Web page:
Fractures of the humerus are relatively common in the dog and cat with approximately half of all humeral fractures occurring in the distal portion of the bone.

The overwhelming majority of distal humeral fractures involve the elbow joint and are classified according to their anatomic location. Lateral condylar fractures are common and may occur from either minor or severe trauma in dogs and cats of all ages. Because of the close proximity of the thoracic cavity, additional injuries such as pneumothorax, hemothorax, pulmonary contusion, traumatic myocarditis, diaphragmatic hernia, and thoracic wall trauma can occur concurrently with humeral fractures. These potential injuries should be identified and treated appropriately prior to repair of the humeral fracture.

The severity of the trauma sustained has been shown to influence the resulting fracture type. While severe trauma has been shown to result in simple lateral condylar fractures and the associated injuries previously mentioned, the majority of lateral condylar fractures result from minor trauma. The high incidence of condylar fractures resulting from minor trauma in immature animals may be explained by the relative weakness of the fusion zones of the principal centers of ossification of the developing distal humerus. A substantial number of condylar fractures, however, occur in adult animals. One study found an increased risk for male Cocker Spaniels over two years of age fracturing their humeral condyle with only minor loading forces. The findings of this study suggest that certain breeds of dogs may be predisposed to distal humeral condylar fractures after sustaining minor trauma equal to or only slightly greater than the loading forces generated by the normal activity. Distal humeral condylar fractures are far more common in dogs than in cats. The rarity of condylar fractures in cats may be partially explained by their straighter condyles and relatively wider and thicker epicondylar crests.

What are humeral condylar fractures?

The humeral condyle is the name given to the end of the bone (called the humerus) at the top of the front leg (the forelimb). Together with the radius and ulna (the two bones of the antebrachium or forearm) the humeral condyle makes up the elbow joint. Fractures of the humeral condyle are amongst the most common type of broken bone seen in dogs. They also occur in cats but are much less common in this species.

Two types of fractures are seen. In young dogs that jump down from a height it is not uncommon for the force travelling up the limb when the animal lands to cause a fracture of the condyle. In some other dogs, there is an inherent weakness of the condyle, known as a humeral condylar fissure, and this weakness can cause a fracture during normal exercise. This type of fracture is more common in spaniel breeds, such as the Springer Spaniel. Fractures often involve one side of the condyle with the outside (lateral) aspect being more frequently involved than the inside (medial) aspect; however, in some dogs both sides of the condyle can fracture in a ‘Y’ or ‘T’ shaped configuration.

How are humeral condylar fractures diagnosed?

Radiographs (X-rays) of the elbow enable the diagnosis of humeral condylar fractures. In some cases it is important to obtain a number of views of the joint since the fracture may be minimally displaced. Occasionally more advanced imaging of both elbow joints, such as a CT scan, can provide additional useful information such as a fissure in the humeral condyle of the other limb.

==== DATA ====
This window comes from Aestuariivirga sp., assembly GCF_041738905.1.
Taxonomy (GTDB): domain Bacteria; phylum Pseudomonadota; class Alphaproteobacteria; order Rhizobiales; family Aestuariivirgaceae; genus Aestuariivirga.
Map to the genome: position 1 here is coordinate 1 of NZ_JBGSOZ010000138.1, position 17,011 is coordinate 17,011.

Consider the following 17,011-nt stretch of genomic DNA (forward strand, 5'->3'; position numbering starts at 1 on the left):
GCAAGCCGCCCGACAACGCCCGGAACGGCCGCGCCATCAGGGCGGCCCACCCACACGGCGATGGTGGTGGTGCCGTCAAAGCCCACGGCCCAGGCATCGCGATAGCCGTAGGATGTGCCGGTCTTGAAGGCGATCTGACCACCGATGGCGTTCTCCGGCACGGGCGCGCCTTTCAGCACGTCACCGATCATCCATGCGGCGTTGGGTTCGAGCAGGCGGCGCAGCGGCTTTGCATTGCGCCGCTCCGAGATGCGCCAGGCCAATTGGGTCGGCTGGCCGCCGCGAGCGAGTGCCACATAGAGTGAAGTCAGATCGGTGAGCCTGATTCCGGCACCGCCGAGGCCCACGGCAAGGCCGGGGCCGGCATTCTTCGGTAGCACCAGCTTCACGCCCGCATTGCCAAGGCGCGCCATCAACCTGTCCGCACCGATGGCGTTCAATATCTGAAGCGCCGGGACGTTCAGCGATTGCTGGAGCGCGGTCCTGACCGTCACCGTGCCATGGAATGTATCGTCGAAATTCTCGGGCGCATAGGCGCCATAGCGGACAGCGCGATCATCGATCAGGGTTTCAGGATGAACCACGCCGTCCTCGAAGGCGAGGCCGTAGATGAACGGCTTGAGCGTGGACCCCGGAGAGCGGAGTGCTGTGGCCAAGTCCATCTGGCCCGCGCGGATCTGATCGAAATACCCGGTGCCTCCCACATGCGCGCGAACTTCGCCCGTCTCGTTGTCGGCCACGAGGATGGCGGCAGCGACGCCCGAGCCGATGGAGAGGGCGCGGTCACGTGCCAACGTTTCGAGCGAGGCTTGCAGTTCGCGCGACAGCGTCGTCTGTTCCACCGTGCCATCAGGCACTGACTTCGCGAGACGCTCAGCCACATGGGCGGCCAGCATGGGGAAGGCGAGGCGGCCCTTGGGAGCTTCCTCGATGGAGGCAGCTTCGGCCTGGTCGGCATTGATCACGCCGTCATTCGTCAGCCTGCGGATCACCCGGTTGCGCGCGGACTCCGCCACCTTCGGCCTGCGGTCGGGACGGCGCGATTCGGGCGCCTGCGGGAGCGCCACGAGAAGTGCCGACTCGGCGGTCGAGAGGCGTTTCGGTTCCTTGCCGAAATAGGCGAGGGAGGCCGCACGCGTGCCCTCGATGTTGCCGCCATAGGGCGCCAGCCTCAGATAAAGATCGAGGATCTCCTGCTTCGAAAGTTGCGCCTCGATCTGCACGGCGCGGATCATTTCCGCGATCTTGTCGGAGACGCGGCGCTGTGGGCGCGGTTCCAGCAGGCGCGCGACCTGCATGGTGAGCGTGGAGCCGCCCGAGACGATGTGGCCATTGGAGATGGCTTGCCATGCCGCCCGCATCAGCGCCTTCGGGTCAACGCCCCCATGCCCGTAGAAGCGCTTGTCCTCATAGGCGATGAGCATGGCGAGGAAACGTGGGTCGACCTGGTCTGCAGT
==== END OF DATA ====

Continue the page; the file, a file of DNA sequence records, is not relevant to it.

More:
How are humeral condylar fractures treated?

Surgery is the best treatment for almost all humeral condylar fractures. The operation involves repositioning the bone fragments back into the correct place and stabilising them using screws, pins and bone plates. Fracture repair can be challenging due to the involvement of the joint (with the need to accurately reconstruct this component of the fracture to minimize the subsequent development of osteoarthritis), the small size of the fragments and the possibility of an underlying weakness in the bone that can affect fracture healing. However, with appropriate surgical technique, most dogs are very comfortable after their operation and can start to walk and bear weight on the limb within a day or so.

What aftercare is needed?

Most dogs can go home the day after surgery with only a light dressing on the limb. Walks on the lead can be started immediately, but unrestricted exercise off the lead, such as running or jumping must be avoided. As with most fractures, painkillers are usually given for a week or so.

Physiotherapy and hydrotherapy are often recommended. Dogs that have undergone the surgery need to be taken to their local vets for a check-up after one week and then after two weeks for removal of skin stitches. We would normally plan to see dogs back for reassessment after about six weeks, when follow up X-rays may be taken.

What are the risks and possible complications?

Although surgery is very successful in the majority of dogs, there are potential risks and complications. These can include infection, poor bone healing and implant breakage. In the long term, some degree of osteoarthritis is almost inevitable, although in many dogs this does not cause any major problems.

In dogs with an underlying humeral condylar fissure, or weakness in the condyle, the weak point may never fully heal and screw breakage can be seen in the long term. Treatment of screw breakage may necessitate another operation.

All aspects of your pet’s care, including the risk of complications, will be discussed in detail during your initial consultation with the orthopaedic surgeon, before any treatment is started.

What is the outlook for my dog?